Podagra or gout (also called as the “disease of the rich” or the “king’s disease) is a disease that occurs due to the elevated levels of uric acid in the blood marked by recurrent attacks of chronic arthritis characterized by red, tender, swollen joints. The most commonly affected is the metatarsal-phalangeal joint at the base of the big toe. Apart from the toe joint, knees, heels, fingers and wrists are other commonly affected areas among patients. The disease may also occur in the form of tophi (hard, painless deposits of uric acid crystals), kidney stones, or urate nephropathy.
Causes of Podagra
Podagra is the disorder of purine metabolism and as mentioned above, it occurs due to increased levels of uric acid (hyperuricemia) in the blood which later crystallize (in the form of monosodium urate) and settle down in the various precipitating joints, tendons and tissues of the body causing redness and swelling. Hyperuricemia can occur due to a number of reasons including genetic predisposition, over production of uric acid, under excretion of uricase (which breaks down uric acid prevalent in most of the cases), or due to an unsuitable diet.
Lifestyle: Consumption of fructose-sweetened drinks, alcohol, meat and seafood; surgery and physical trauma trigger conditions of hyperuricemia. On the contrary, consumption of purine-rich vegetables, protein, dairy products, vitamin C and coffee are said to decrease any such risk.
Genetics: One cause of hyepruricemia can be the genes, contributing to about 60% of variability in the level of uric acid.
Medical conditions: Certain pre-medical conditions also trigger Podagra. Some Podagra complimenting diseases include metabolic syndrome (a combination of abdominal obesity, insulin resistance, hypertension and abnormal lipid levels), lead poisoning, polycythemia, hemolytic anemia, renal failure, psoriasis, solid organ transplants and the Lesch-Nyhan syndrome.
Medications: Diuretics have often been associated with Podagra including other medications such as niacin and aspirin (acetylsalicylic acid), cyclosporine and hydrochlorothiazide as well as certain immuno-suppressive drugs such as ciclosporin and tacrolimus.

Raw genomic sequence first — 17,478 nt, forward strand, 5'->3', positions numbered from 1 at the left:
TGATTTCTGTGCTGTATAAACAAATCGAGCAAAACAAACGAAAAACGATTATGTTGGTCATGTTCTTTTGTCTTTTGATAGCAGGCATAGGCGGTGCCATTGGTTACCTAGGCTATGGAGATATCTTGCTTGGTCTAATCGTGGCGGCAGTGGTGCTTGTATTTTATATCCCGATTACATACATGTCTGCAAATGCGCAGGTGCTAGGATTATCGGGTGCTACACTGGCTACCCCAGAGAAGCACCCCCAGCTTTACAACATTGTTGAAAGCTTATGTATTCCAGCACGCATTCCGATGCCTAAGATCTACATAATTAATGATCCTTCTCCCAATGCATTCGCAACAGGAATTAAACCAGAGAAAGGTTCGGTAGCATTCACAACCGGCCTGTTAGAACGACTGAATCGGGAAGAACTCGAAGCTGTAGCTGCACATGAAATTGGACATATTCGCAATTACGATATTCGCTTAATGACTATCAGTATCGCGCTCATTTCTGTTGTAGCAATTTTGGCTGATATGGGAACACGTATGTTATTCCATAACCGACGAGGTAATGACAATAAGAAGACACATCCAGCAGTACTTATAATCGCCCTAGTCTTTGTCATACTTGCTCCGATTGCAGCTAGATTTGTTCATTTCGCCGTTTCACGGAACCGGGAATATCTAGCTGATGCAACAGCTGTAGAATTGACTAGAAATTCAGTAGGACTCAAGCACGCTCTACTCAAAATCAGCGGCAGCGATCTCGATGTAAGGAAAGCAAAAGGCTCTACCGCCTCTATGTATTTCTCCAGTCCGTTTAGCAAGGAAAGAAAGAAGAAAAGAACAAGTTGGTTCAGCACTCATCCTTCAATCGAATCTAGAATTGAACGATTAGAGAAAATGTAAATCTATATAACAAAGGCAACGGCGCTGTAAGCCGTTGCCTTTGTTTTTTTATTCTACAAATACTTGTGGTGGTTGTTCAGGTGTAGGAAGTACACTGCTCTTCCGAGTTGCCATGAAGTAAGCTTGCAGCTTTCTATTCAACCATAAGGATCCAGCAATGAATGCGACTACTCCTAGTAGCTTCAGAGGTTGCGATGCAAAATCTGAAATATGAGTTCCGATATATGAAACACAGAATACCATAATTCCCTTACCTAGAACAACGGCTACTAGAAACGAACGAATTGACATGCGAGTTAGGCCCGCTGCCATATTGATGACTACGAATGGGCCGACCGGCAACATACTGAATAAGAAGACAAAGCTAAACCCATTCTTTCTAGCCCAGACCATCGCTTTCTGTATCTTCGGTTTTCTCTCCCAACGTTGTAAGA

Symptoms of Podagra
While the symptoms may vary across patients depending upon the seriousness of the disease, the level of hyperuricemia and other causal factors, some common symptoms experienced by patients worldwide include:
Joint pain: Patients experience pain in the Podagra affected joints ranging from 2-4 hours, especially during night hours (as the temperature of the body drops down allowing the crystallized uric acid to harden further). Pain can be generally reduced by application of ice on the joint several times a day. It also eases redness and swelling.
Inflammation or swelling over the joint: Inflammation also accompanies during acute cases of Podagra giving rise to pain in the joints.
Redness: A chronic attack of Podagra is often accompanied by redness in the affected joint.
Inability to move
Fluid discharge from the Podagra affected site/ joint
Some common treatments practiced for the treatment of Podagra include application of ice (for 20 to 30 minutes several times a day) and consumption of non-steroidal anti-inflammatory drugs (NSAIDs) like colchicine and steroids, allopurinol, probenecid and febuxostat and pegloticase.
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